TACNTSTR - editorial

PROBLEM LINK:

Practice
Contest

Author: Tuấn Anh Trần Đặng
Tester: Kamil Dębowski
Editorialist: Tuấn Anh Trần Đặng

DIFFICULTY:

Medium

PREREQUISITES:

Dynamic Programming

Problem

Given the string S count the number of the strings of same length T such that T is lexicographically bigger then S and when we reverse the order of characters in both of the two strings T is still lexicographically bigger than S.

Solution

We will using dynamic programing (dp). Let F[i][ok1][ok2] is the number of the strings T that we can generated if we already got the first i-1 characters of it and ok1 and ok2 represent the following information:

  • ok1 = 0 mean the first i - 1 characters of T still match the corresponding t - 1 characters of S. ok1 = 1 mean T is larger then S.
  • ok2 = 0 mean in the reversed order the first t - 1 characters in T is already lexicographically larger then the corresponding characters in S. ok2 = 0 if otherwise.

Let N is the length of S The result of course will be F[0][0][0]. We can initialize the dp with FN + 11 = 1. We will calculate F in the decreasing order of i. With each i, ok1, ok2, we try to put all possible character in position i so that T is never lexicographically smaller than S in the original order:

//let s is 0-indexed
for (int i = N - 1; i > 0; i--)
    for (int ok1 = 0; ok1 <= 1; ok1++)
      for (int ok2 = 0; ok2 <= 1; ok2++) {
      //make sure that T is always lexicographically larger than S in original order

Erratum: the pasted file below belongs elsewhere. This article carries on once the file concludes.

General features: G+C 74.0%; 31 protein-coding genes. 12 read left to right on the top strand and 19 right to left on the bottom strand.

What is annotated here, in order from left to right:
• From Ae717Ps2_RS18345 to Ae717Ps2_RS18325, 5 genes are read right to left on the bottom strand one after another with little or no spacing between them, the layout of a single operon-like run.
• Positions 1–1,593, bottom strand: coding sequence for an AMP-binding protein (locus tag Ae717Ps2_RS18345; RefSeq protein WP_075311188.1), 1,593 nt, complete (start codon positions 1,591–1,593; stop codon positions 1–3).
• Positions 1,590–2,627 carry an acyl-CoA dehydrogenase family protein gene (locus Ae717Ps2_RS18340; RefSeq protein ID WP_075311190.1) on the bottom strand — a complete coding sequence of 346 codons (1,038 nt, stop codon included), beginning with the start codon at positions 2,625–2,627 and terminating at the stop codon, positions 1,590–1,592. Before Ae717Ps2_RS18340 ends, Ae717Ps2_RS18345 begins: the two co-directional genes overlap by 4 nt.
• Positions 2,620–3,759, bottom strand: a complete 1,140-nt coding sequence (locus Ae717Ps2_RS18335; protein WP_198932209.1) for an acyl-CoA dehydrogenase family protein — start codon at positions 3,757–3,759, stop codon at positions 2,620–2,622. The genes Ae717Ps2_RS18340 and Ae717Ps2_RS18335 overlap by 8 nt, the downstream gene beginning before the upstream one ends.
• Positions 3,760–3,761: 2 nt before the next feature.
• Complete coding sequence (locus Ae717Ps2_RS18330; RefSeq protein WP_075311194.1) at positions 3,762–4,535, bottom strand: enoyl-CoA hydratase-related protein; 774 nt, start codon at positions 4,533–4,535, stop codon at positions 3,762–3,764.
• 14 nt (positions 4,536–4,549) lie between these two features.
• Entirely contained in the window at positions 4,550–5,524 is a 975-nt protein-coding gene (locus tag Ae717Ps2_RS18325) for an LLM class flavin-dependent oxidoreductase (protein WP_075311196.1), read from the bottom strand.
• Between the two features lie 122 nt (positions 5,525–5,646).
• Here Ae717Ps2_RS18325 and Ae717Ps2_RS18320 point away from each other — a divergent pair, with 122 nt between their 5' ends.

for (char c = ok1 == 0 ? s[i] : 'A'; c <= 'Z'; c++) {
          int nextOk2 = ok2;
          if (c != s[pos]) {
            //if we put a character c > s[pos] in position pos of T then T became lexicographically larger than S in reversed order
            nextOk2 = c > s[pos];
          }

          f[pos][ok1][ok2] = (f[pos][ok1][ok2] + f[pos + 1][ok1 || c > s[pos]][nextOk2]) % MOD;
        }
      }

The complexity will be O(N × 2 × 2 × 26)

Author’s/Tester’s Solutions:

Setter’s solution
Tester’s solution

2 Likes

my solution https://www.codechef.com/viewsolution/11564512

O(N)

3 Likes

Solution in O(2*N)

Here’s the link : https://www.codechef.com/viewsolution/11566176

2 Likes

Alternate Approach :

Define F(i) to be number of valid strings T which have i as the last position where it differs from S .

And G(i) be number of strings of length i which are >= prefix of S (prefix till i).

Then ,

Let X = S[i]-A

F(i) = G(i-1)*(25-X) and G(i) = G(i-1)*26-X+1 .

\sum_{i=0}^{n-1} F(i) is what we need .

7 Likes

Editorials should be more pictorial. Since, visualizing things like dp makes it more clear.

why this problem is not available for the practice.
when i am trying to open practice link getting message “Problem is not visible now. Please try again later.”

1 Like

what is wrong with this approach:

MOD = 10^9 + 7;

num = 1;

for i from 0 to n

  num = (num * (91 - string[i]))%MOD;

endfor

num = num - 1;

print num

somebody please upvote me , i have questions to ask
thank you

1 Like

Typo :
"ok2 = 0 mean in the reversed order the first t - 1 characters in T is already lexicographically larger then the corresponding characters in S. ok2 = 0 if otherwise. " It should be ok2 = 1 in one of the two places .

2 Likes

is it correct " F(i) to be number of valid strings T which have i as the last position where it differs from S, and greater than S(till ‘i’) " ?

Can you please explain your approach?

G(i)=G(i-1)*26-X only !!

Try that and you will get a WA :slight_smile:

1 Like

Here is a case.
Suppose the given string is ACCK.
Your answer won’t consider the case like - BAAX.

1 Like